5 burning questions in an unparalleled college basketball coaching carousel

Yahoo Sports

NEW YORK – From the moment FBI agents busted into the homes of 10 men on the morning of Sept. 26, the federal investigation into basketball corruption changed the college basketball landscape. And now that the major conference tournaments are starting around the country, the impact of the scandal has cast itself over the coaching carousel.

The biggest mystery hovering over the sport right now is what happens to schools like Auburn, Arizona and USC that have been in the crosshairs of the scandal. Louisville fired Hall of Fame coach Rick Pitino in the aftermath of the initial flurry of arrests and criminal complaints. Few high-profile coaching changes are expected this year for a variety of reasons, including the uncertainty of the landscape.

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Auburn, Arizona and USC all had assistant coaches arrested in the scandal. All three of the coaches face upcoming federal trials, and the information dug up in discovery could potentially include more damaging material to those programs.

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Don’t expect those schools to make decisions on their coaches on a traditional timeline that mirrors the season. After all, they are all one pre-trial motion, damaging wiretap or flipped assistant coach away from potentially having to make a move. They could move after the season, or they could continue to let the scandal play out.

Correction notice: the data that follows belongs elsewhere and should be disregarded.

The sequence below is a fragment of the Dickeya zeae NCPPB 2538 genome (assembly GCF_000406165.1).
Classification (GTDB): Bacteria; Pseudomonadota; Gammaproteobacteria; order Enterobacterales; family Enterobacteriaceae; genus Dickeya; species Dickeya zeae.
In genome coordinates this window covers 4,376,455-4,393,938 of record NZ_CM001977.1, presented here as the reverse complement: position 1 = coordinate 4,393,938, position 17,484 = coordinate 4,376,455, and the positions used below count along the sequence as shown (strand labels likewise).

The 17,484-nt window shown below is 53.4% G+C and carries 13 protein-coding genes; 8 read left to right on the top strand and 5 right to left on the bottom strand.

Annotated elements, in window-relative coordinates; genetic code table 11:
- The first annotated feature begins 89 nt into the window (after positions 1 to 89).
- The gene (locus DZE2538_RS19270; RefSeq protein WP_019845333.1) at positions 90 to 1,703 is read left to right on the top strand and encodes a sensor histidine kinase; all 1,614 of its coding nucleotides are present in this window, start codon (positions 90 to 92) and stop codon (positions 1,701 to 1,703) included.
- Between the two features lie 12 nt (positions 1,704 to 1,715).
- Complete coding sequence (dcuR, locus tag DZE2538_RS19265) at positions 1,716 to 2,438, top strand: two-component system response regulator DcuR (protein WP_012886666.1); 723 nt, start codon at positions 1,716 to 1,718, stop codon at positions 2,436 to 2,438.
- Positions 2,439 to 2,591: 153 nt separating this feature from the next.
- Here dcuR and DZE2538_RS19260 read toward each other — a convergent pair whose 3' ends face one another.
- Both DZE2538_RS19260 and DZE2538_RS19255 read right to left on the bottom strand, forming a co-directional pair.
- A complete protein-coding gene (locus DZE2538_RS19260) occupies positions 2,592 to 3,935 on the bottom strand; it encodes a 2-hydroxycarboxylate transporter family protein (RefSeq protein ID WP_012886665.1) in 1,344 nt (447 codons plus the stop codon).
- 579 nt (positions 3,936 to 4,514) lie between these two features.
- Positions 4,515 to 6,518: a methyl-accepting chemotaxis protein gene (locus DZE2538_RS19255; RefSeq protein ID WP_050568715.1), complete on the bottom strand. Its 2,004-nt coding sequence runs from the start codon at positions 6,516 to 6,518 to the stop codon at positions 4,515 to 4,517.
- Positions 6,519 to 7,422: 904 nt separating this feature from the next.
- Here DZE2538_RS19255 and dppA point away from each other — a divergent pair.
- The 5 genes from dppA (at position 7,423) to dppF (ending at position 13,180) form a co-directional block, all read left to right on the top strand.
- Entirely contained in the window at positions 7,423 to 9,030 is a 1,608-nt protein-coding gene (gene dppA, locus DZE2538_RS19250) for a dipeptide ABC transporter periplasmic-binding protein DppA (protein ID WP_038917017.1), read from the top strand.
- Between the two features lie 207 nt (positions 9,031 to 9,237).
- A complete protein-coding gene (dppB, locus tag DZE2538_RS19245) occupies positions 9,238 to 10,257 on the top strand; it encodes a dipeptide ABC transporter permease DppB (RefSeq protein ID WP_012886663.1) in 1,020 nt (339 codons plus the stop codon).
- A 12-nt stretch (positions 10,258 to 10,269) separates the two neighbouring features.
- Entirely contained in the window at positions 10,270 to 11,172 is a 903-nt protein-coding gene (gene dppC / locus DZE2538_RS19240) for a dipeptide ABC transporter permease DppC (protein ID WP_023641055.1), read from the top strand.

The coaching situations at Michigan State and Connecticut don’t have the specter of federal investigations hanging over them. They do have thorny situations that could result in non-traditional timing of coaching departures. Could this finally be the year Tom Izzo goes to the NBA? The tumult on campus at Michigan State could nudge him there, as Izzo has enjoyed the attention that comes with NBA flirtations over the years but has never been able to pull the trigger on leaving MSU.

UConn’s uncertainty comes from the NCAA investigation into Kevin Ollie’s program. There are $10 million reasons that they won’t fire him, especially at a school that doesn’t have any significant football revenue. Could the NCAA give the university cause to fire Ollie without penalty? Don’t be surprised if UConn’s administration waits to find out.

Connecticut head coach Kevin Ollie during the second half an NCAA college basketball game. (AP)
Connecticut head coach Kevin Ollie during the second half an NCAA college basketball game. (AP)

1) What does Louisville do next?

There’s virtually no chance that interim Louisville coach David Padgett will save his job. And his most likely replacement is playing across the river from the ACC tournament over in Manhattan this weekend. Chris Mack, the coach of Big East champion Xavier, has the caliber of team that can go on a long NCAA tournament run. The longer they go, the more awkward and obvious it will be that he’s a top Louisville target. Don’t be surprised if UCLA’s Steve Alford lobbies behind the scenes, or names like Purdue’s Matt Painter, Florida’s Mike White or Wichita State’s Gregg Marshall pop up. But there’s no mystery about Mack’s favored status here.

2) What’s the reality at Memphis?